Saturday, July 25, 2009

Egyptian Mummy Portraits

Long before realistic portrait painting developed in Europe in the Renaissance, Roman-Egyptian artists did striking likenesses in wax on limewood. These Fayum funeral portraits date from around 100 years A.D. According to the Metropolitan Museum:

The finely executed portrait depicts a youth with large, deep-set eyes and a down-turned mouth. His downy moustache indicates that he is no older than his early twenties. A number of mummy portraits represent youths with their first facial hair, a feature that had particular connotations in the Greek-educated society of Roman Egypt. The incipient moustache was both an indicator of the young man's entrance into important social groups and a signal that he was at the prime of sexual attractiveness and vigor.

Flickr source, link.

12 comments:

Liv said...

Wow that looks like it must play with the light in fantastic ways, I bet the original has parts that are pretty resplendent in direct light. Very very cool. Thanks for sharing!

Kevin said...

While only one piece of Hellenistic Greek painting survives (outside of pottery painting, which was deliberately stylized), it shows a comparable degree of realism, and was presumably presumably the inspiration for Egyptian encaustic portraits. So Egypt didn't precede Europe in this regard; they just have a better preserved tradition.

splynch said...

Julius = downy faced youth

James Gurney said...

Kevin, you're right, thanks for that. I've been wanting to do a post on the lost art of Apelles. If he painted anything like his peers sculpted, the works must have been amazing.

i, me said...

Kevin, James,
Further touching on that, I believe there is a description of art of ancient greek painters (perhaps Apelles?) contemporary w/ classical sculptors - I can't recall the book I read it in, but a contemporary description said they could paint grapes so realistically that people reached out to touch them.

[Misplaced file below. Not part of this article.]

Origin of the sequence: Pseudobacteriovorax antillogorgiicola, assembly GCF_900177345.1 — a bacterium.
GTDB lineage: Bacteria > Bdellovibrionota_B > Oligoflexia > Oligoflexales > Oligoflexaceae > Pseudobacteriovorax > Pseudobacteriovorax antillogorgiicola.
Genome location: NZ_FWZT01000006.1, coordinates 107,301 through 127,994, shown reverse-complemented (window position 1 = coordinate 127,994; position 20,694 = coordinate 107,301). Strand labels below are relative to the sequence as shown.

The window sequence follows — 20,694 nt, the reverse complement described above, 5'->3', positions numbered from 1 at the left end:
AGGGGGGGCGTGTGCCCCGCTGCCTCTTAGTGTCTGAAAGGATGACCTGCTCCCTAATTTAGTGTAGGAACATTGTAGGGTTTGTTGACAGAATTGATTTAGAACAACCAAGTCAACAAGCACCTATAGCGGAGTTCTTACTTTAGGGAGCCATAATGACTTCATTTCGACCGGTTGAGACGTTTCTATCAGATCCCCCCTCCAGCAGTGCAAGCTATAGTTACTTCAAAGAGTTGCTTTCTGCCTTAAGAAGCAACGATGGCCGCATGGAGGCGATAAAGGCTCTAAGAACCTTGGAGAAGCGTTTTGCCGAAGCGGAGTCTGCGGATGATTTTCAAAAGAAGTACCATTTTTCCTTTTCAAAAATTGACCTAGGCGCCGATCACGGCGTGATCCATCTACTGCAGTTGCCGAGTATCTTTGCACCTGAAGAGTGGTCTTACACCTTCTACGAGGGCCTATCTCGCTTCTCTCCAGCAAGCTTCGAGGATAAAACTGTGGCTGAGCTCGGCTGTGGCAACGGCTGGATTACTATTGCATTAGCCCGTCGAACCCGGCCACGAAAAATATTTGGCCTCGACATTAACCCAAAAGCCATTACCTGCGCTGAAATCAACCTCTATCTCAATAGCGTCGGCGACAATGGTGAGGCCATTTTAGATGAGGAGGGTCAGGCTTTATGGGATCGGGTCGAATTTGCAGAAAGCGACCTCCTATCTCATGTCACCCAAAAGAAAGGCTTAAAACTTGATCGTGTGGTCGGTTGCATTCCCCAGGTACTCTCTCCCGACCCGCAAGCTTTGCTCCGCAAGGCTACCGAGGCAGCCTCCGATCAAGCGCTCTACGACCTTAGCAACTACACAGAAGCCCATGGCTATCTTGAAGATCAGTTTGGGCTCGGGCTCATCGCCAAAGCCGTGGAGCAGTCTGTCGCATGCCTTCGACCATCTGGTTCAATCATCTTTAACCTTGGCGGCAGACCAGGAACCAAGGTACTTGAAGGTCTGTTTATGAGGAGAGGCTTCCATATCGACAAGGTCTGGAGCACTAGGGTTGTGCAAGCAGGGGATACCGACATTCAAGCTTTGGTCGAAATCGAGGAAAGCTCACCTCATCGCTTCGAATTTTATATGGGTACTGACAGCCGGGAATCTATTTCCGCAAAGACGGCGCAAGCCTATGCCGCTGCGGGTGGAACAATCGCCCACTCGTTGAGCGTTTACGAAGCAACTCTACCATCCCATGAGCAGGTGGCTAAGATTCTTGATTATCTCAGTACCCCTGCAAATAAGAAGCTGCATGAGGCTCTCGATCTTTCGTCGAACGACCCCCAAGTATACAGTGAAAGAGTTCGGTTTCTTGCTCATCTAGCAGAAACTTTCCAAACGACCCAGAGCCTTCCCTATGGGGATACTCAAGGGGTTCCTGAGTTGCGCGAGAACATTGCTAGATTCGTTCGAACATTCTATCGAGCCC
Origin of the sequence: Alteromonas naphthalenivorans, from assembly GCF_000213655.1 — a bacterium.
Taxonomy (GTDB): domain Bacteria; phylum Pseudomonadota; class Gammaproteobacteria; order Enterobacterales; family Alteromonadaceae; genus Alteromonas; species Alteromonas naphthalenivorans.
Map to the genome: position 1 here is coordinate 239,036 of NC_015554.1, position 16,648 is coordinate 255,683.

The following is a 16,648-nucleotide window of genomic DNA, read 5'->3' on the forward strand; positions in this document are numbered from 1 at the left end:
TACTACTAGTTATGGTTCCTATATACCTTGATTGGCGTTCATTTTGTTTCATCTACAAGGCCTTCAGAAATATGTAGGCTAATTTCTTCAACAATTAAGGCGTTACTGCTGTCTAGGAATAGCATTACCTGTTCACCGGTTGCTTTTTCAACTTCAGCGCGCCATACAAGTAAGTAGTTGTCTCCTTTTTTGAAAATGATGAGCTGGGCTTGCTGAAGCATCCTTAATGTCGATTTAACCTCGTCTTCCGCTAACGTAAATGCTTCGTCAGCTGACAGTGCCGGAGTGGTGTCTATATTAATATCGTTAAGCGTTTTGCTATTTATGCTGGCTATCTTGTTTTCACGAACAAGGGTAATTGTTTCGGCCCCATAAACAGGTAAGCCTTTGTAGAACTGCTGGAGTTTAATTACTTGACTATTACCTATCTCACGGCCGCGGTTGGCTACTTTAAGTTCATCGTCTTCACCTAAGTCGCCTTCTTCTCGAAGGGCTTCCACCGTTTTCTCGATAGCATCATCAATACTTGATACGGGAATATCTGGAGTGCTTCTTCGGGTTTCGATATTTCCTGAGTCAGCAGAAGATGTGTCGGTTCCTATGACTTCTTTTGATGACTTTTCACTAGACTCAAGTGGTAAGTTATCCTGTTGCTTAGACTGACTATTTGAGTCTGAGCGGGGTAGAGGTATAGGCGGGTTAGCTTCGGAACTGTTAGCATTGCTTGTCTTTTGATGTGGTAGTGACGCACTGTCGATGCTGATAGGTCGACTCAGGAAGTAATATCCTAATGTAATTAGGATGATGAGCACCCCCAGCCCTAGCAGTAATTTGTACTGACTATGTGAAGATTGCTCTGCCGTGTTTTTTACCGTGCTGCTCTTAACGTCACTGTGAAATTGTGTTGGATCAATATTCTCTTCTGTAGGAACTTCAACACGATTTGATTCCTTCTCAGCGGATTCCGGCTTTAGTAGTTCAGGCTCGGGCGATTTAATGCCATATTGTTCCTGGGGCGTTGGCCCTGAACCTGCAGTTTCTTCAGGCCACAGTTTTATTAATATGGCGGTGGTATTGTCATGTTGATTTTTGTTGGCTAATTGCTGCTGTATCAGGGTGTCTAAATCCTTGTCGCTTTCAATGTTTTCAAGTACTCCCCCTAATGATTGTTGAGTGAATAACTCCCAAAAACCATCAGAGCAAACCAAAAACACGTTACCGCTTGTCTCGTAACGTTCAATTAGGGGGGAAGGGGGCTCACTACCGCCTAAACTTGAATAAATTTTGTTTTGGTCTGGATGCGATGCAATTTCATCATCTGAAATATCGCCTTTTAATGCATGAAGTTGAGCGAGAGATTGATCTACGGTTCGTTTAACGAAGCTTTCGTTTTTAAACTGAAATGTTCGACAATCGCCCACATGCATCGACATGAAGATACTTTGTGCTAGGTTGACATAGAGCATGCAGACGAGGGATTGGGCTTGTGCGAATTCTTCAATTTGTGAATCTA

Also, its interesting to see how the Greco-Roman conquerers (first the Ptolemy dynasty, then the Romans, brought their tradition (painting) but adopted the egyptian funerary customs (mummying) speaking off.. as most of you probably know..there was a brown pigment made from mummies)

Leara said...

this is one of my favorite exhibits in the museum. i find it really interesting to see that this style and complexity is so much older than what we consider to be ''fine art''. i makes me wonder what the subject looked like in person.

ramon said...

these guys sure knew their planes!

Kevin said...

To add to what I said earlier, here is the only surviving example of Hellenistic painting (strictly speaking, a Roman copy of a Greek painting):

http://upload.wikimedia.org/wikipedia/commons/0/0d/Issus_-_Alexander.jpg

The faces are certainly not as well observed as in the Egyptian mummy portraits, but this seems just as likely the product of the number of figures in the scene as a reflection of Greek skill.

Max said...

gorgeous, looks like

this always bothered me about the approach to basic art history as tought at my college: spotting an era by how sophisticated the observation of the artists appears to be. i saw an ancient egyptian bust in a touring show that, while from the front was prety stylized, from behind was so carefully realistic that it seemed alive. paintings like this make me cringe at how dumbed-down history lessons can be.

marionros said...

Kevin, isn't this 'Roman copy from a Greek painting' a mosaic?

Kevin said...

The Roman copy is a mosaic. The Greek painting it is based on was not.

Wilson said...

Thank you for the info. It sounds pretty user friendly. I guess I’ll pick one up for fun. thank u

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